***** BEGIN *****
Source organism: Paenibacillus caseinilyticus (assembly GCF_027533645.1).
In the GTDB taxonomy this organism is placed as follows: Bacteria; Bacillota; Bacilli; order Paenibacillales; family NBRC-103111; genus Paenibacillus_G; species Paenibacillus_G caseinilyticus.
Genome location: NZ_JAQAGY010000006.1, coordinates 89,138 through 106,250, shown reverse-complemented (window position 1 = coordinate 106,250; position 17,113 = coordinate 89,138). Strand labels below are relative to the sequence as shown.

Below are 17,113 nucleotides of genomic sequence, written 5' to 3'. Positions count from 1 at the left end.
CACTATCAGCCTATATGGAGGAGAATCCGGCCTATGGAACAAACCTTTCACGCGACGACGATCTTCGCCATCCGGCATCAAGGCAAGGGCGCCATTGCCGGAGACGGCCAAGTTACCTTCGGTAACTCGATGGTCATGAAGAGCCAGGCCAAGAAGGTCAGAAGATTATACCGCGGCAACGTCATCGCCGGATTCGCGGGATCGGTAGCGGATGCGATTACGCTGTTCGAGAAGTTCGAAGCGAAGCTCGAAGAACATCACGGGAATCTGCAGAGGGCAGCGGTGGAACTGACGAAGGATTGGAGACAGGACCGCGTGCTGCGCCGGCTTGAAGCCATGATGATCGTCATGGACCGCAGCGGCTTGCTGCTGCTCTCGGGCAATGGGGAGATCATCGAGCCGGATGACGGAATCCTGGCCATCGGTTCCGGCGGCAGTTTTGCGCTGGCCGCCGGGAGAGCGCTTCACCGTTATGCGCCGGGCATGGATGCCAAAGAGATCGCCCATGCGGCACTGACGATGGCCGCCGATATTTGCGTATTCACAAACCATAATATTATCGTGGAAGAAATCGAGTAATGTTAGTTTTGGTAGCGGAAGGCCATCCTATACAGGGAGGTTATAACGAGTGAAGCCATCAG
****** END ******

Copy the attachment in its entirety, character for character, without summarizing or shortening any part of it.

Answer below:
Source organism: Paenibacillus caseinilyticus (assembly GCF_027533645.1).
In the GTDB taxonomy this organism is placed as follows: Bacteria; Bacillota; Bacilli; order Paenibacillales; family NBRC-103111; genus Paenibacillus_G; species Paenibacillus_G caseinilyticus.
Genome location: NZ_JAQAGY010000006.1, coordinates 89,138 through 106,250, shown reverse-complemented (window position 1 = coordinate 106,250; position 17,113 = coordinate 89,138). Strand labels below are relative to the sequence as shown.

Below are 17,113 nucleotides of genomic sequence, written 5' to 3'. Positions count from 1 at the left end.
CACTATCAGCCTATATGGAGGAGAATCCGGCCTATGGAACAAACCTTTCACGCGACGACGATCTTCGCCATCCGGCATCAAGGCAAGGGCGCCATTGCCGGAGACGGCCAAGTTACCTTCGGTAACTCGATGGTCATGAAGAGCCAGGCCAAGAAGGTCAGAAGATTATACCGCGGCAACGTCATCGCCGGATTCGCGGGATCGGTAGCGGATGCGATTACGCTGTTCGAGAAGTTCGAAGCGAAGCTCGAAGAACATCACGGGAATCTGCAGAGGGCAGCGGTGGAACTGACGAAGGATTGGAGACAGGACCGCGTGCTGCGCCGGCTTGAAGCCATGATGATCGTCATGGACCGCAGCGGCTTGCTGCTGCTCTCGGGCAATGGGGAGATCATCGAGCCGGATGACGGAATCCTGGCCATCGGTTCCGGCGGCAGTTTTGCGCTGGCCGCCGGGAGAGCGCTTCACCGTTATGCGCCGGGCATGGATGCCAAAGAGATCGCCCATGCGGCACTGACGATGGCCGCCGATATTTGCGTATTCACAAACCATAATATTATCGTGGAAGAAATCGAGTAATGTTAGTTTTGGTAGCGGAAGGCCATCCTATACAGGGAGGTTATAACGAGTGAAGCCATCAG